Only the guns’ owners would be able to fire them, but gun groups and others have resisted this until now.
Mike Bazinet, a spokesman for the National Shooting Sports Foundation, which represents gun manufacturers, said questions remain about whether the technology has been improved enough to assure police officers and civilians a personalized weapon would fire when they need protection. But there are also concerns “about individual consumers’ ability to choose the firearm that they think is best for them,” Bazinet said.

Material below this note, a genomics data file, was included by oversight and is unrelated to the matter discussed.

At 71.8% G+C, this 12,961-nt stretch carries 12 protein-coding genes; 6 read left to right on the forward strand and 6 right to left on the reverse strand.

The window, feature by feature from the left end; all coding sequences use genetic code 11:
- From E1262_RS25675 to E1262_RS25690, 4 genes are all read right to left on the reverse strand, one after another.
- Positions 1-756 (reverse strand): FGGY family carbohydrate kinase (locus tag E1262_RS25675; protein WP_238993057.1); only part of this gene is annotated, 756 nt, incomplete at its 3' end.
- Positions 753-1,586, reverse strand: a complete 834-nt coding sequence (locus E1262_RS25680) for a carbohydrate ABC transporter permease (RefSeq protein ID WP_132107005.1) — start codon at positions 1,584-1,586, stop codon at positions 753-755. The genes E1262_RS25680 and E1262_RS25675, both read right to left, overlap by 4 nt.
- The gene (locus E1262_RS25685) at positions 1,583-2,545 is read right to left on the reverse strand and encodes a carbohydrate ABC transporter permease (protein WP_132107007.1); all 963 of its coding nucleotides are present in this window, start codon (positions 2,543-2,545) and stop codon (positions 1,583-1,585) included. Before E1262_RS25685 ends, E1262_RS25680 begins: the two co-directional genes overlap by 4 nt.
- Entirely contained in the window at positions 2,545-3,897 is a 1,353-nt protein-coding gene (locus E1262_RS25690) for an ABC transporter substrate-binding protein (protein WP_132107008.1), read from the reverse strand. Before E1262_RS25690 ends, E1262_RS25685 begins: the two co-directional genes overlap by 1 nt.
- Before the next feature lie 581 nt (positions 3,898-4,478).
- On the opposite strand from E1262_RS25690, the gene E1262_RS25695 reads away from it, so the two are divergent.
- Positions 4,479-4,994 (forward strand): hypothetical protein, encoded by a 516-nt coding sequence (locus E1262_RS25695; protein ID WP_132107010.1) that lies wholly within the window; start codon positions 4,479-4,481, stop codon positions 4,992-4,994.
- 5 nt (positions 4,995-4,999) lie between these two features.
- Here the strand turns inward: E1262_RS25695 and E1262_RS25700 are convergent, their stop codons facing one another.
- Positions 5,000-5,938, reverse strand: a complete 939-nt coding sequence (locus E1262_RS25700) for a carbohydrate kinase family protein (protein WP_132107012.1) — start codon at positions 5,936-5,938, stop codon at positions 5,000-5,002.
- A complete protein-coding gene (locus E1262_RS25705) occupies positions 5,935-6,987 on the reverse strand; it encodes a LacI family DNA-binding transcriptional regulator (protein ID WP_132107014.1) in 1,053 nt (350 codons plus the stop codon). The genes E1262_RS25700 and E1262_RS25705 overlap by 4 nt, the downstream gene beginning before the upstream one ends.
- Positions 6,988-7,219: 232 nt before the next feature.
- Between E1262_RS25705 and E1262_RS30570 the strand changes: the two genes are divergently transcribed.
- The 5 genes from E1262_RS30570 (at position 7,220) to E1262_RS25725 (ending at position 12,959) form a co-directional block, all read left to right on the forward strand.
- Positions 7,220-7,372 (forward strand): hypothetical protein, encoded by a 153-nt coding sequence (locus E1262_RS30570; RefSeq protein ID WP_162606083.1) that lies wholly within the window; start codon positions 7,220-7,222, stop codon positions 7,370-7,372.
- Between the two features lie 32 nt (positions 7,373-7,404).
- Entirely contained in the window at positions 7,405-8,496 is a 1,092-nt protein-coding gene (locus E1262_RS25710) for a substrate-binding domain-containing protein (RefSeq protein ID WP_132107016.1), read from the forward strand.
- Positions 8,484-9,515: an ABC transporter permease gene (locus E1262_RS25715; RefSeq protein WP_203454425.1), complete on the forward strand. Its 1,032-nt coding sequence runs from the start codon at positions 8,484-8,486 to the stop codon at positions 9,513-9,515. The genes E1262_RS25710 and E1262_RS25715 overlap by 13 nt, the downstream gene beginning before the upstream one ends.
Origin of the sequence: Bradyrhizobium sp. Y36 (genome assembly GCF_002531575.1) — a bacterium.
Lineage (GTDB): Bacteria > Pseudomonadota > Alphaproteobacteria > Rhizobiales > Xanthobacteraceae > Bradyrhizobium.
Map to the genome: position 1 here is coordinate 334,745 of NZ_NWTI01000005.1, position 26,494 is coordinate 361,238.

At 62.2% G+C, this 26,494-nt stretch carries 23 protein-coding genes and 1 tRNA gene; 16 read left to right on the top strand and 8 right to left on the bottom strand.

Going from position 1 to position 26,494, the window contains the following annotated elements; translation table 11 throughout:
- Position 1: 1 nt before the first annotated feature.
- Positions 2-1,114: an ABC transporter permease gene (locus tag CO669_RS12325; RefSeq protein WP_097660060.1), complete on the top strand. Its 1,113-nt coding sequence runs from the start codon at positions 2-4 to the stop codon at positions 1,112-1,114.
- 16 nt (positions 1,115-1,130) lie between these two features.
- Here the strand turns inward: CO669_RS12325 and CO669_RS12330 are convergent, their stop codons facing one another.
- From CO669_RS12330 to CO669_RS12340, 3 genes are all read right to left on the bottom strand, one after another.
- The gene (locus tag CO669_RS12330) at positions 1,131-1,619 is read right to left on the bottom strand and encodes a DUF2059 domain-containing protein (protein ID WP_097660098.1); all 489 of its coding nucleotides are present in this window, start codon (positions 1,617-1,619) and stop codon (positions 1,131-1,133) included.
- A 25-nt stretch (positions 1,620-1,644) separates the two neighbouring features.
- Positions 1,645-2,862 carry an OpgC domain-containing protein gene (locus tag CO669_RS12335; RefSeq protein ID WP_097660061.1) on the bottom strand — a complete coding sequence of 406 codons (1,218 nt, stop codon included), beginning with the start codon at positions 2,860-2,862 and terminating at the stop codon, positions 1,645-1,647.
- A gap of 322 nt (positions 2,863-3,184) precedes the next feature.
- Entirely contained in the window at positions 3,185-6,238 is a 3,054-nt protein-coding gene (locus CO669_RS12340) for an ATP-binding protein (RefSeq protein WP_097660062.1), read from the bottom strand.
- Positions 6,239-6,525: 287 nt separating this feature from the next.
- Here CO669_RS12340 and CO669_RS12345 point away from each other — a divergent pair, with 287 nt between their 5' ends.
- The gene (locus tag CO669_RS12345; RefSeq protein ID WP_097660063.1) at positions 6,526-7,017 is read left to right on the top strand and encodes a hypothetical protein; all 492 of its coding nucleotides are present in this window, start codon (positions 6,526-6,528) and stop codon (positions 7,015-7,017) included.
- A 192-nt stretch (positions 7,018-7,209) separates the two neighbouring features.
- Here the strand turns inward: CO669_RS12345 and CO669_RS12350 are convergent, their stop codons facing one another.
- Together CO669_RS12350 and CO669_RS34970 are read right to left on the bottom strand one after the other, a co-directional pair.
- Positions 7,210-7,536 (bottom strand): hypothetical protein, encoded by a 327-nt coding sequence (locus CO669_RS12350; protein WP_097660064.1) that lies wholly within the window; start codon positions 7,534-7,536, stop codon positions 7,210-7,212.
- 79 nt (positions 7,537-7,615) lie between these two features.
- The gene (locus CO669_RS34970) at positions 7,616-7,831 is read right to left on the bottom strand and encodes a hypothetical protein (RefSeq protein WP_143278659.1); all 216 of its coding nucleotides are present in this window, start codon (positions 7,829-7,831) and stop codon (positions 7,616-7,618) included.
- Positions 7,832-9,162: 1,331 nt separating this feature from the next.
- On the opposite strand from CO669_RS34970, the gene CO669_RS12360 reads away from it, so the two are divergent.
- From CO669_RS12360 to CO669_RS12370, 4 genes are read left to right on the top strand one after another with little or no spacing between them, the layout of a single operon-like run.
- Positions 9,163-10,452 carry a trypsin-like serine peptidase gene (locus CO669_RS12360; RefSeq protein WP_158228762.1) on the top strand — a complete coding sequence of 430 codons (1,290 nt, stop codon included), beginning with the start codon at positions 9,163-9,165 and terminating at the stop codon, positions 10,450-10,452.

But gun makers and owners have not been the only critics. Activists from the Violence Policy Center, an outspoken gun control group, also spoke against personalized weapons.
“If a smart gun did exist what would its effect be, taking into consideration the nature of gun violence in this country?” said Josh Sugarmann, the group’s executive director. “Would you place families at risk or people at risk by giving this impression that this is a safe gun? You know, people who wouldn’t normally buy a gun, would they buy one now?”